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Thousands of Queenslanders Caught Using Mobile Phones, Not Wearing Seatbelts

Seatbelt misuse and distraction, specifically from mobile phones, continue to cause serious injuries and fatal crashes on Australian roads.

In late July 2021, the Queensland government turned on new mobile phone and seatbelt detection cameras across the state… the result?

Hundreds were caught on the first day and over 6800 were caught in the first three weeks.

Of the nearly 7000 drivers caught, 5875 used their mobile phones illegally while 948 front-seat passengers were caught not using seatbelts.

An earlier trial of the cameras in 2020 from July to December found more than 15,000 drivers using mobile phones and 2200 driving without a seatbelt – a shocking number considering the risks involved.

From the 1st of November penalties will be implemented, with drivers caught before this date to receive only a warning letter.

The penalties that apply are as follows:

  • $1033 and loss of four demerit points if caught using a phone illegally
  • $413 and a loss of three demerit points for not wearing a seatbelt, with additional penalties for each passenger caught not wearing a seatbelt

If these penalties came into play in July, a massive $6 million in fines would have been issued.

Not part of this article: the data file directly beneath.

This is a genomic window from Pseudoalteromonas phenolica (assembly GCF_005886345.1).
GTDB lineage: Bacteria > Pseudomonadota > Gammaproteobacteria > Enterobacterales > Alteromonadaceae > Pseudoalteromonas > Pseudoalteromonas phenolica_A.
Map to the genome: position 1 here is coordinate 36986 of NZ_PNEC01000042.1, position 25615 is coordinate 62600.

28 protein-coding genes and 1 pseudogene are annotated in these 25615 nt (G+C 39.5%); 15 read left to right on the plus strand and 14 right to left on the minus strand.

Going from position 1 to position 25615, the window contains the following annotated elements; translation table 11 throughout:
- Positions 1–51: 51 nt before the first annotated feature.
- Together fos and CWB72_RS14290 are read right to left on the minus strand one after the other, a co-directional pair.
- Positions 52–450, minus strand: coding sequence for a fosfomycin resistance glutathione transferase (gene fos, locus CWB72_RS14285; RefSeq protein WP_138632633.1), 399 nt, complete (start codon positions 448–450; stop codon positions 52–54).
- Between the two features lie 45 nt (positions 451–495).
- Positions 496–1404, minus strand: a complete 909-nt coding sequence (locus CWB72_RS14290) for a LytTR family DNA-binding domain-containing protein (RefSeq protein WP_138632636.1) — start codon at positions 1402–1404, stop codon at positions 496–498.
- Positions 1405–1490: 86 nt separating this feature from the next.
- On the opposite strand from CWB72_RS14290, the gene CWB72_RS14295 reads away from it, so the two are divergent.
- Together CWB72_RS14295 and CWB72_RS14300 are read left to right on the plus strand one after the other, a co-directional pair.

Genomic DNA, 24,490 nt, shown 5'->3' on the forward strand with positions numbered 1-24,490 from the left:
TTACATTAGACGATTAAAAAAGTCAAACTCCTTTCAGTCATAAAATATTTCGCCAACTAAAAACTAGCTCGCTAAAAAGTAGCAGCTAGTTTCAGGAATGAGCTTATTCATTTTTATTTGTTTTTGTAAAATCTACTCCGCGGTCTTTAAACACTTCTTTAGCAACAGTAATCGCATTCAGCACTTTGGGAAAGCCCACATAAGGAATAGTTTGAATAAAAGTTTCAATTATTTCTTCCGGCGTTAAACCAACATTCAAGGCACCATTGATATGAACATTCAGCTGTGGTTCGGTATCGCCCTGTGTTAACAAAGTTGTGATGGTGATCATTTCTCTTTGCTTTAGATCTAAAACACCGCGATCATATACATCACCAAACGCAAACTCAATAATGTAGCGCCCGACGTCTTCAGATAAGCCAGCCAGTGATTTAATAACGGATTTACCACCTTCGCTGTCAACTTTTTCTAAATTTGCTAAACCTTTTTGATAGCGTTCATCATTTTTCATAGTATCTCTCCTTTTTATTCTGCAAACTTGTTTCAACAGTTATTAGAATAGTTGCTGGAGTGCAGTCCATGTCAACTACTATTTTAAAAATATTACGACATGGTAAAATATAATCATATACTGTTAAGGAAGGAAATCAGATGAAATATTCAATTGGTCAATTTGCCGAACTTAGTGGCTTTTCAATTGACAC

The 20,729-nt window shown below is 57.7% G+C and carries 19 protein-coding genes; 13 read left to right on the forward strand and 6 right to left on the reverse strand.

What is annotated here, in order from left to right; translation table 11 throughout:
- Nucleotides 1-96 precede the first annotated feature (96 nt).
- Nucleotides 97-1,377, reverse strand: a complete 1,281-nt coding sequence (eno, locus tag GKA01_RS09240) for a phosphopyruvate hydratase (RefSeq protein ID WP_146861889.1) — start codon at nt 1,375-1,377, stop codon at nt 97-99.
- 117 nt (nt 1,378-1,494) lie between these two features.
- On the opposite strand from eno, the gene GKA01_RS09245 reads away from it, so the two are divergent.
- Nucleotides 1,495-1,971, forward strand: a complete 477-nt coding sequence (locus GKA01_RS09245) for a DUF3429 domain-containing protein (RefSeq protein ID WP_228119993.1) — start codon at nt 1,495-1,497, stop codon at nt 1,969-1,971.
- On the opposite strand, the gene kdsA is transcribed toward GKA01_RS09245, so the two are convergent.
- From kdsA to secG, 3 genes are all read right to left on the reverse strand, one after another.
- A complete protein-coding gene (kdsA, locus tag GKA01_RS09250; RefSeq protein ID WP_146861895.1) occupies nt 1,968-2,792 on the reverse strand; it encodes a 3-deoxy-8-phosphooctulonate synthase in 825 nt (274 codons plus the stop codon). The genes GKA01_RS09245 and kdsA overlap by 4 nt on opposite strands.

While it seems simple enough – wear your seatbelt and don’t use your phone when driving – here’s how to avoid being fined AND drive safely.

Drivers and all passengers must always wear their seatbelt in the car. Appropriate and approved child restraints must also be used for children unable to properly use seatbelts.

Earlier this year it became illegal to hold or rest a mobile phone on any part of the driver’s body. The phone does not need to be turned on for this to be considered an offence (find more here).

But what do we know about the cameras?

There are two types of mobile phone and seatbelt detection cameras:

  • Fixed cameras – these cameras are fitted to existing infrastructure and operate 24/7
  • Portable cameras – these cameras are used at random locations in both urban and regional areas for shorter periods

The location of these cameras, based on crash data where distraction due to mobile phone use or seatbelt misuse contributed to the severity of a crash, remain unannounced.

Using artificial intelligence, the images taken are filtered to detect possible mobile phone use and whether seatbelts are worn properly. When a possible offence is detected, the image is passed on to the Department of Transport and Main Roads for the final say. All other images are subsequently deleted.

When driver distraction contributes to almost 20% of serious injuries on Queensland roads and not wearing a seatbelt increases the probability of fatality in an accident by nine times, finding ways to reduce these risky driving behaviours is a must.

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